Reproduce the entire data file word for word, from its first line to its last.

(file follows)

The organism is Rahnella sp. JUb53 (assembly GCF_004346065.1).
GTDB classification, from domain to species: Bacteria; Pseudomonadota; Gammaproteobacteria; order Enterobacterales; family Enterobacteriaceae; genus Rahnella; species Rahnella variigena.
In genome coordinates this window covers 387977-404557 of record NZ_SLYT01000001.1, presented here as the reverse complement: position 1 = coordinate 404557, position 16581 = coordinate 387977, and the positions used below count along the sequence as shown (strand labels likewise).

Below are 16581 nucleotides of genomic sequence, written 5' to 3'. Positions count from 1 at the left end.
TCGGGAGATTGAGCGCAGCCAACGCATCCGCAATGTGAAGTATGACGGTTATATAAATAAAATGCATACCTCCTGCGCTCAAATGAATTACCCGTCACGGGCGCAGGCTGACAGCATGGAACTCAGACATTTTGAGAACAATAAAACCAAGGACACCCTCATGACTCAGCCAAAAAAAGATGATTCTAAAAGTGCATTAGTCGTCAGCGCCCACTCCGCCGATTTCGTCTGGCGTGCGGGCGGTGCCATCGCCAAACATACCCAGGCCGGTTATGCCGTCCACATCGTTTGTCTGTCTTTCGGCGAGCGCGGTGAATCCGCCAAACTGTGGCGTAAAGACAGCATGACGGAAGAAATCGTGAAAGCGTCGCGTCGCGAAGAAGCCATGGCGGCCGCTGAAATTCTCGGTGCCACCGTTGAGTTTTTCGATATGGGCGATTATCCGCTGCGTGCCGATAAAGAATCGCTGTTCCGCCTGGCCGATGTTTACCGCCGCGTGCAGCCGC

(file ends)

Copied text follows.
The organism is Rahnella sp. JUb53 (assembly GCF_004346065.1).
GTDB classification, from domain to species: Bacteria; Pseudomonadota; Gammaproteobacteria; order Enterobacterales; family Enterobacteriaceae; genus Rahnella; species Rahnella variigena.
In genome coordinates this window covers 387977-404557 of record NZ_SLYT01000001.1, presented here as the reverse complement: position 1 = coordinate 404557, position 16581 = coordinate 387977, and the positions used below count along the sequence as shown (strand labels likewise).

Below are 16581 nucleotides of genomic sequence, written 5' to 3'. Positions count from 1 at the left end.
TCGGGAGATTGAGCGCAGCCAACGCATCCGCAATGTGAAGTATGACGGTTATATAAATAAAATGCATACCTCCTGCGCTCAAATGAATTACCCGTCACGGGCGCAGGCTGACAGCATGGAACTCAGACATTTTGAGAACAATAAAACCAAGGACACCCTCATGACTCAGCCAAAAAAAGATGATTCTAAAAGTGCATTAGTCGTCAGCGCCCACTCCGCCGATTTCGTCTGGCGTGCGGGCGGTGCCATCGCCAAACATACCCAGGCCGGTTATGCCGTCCACATCGTTTGTCTGTCTTTCGGCGAGCGCGGTGAATCCGCCAAACTGTGGCGTAAAGACAGCATGACGGAAGAAATCGTGAAAGCGTCGCGTCGCGAAGAAGCCATGGCGGCCGCTGAAATTCTCGGTGCCACCGTTGAGTTTTTCGATATGGGCGATTATCCGCTGCGTGCCGATAAAGAATCGCTGTTCCGCCTGGCCGATGTTTACCGCCGCGTGCAGCCGC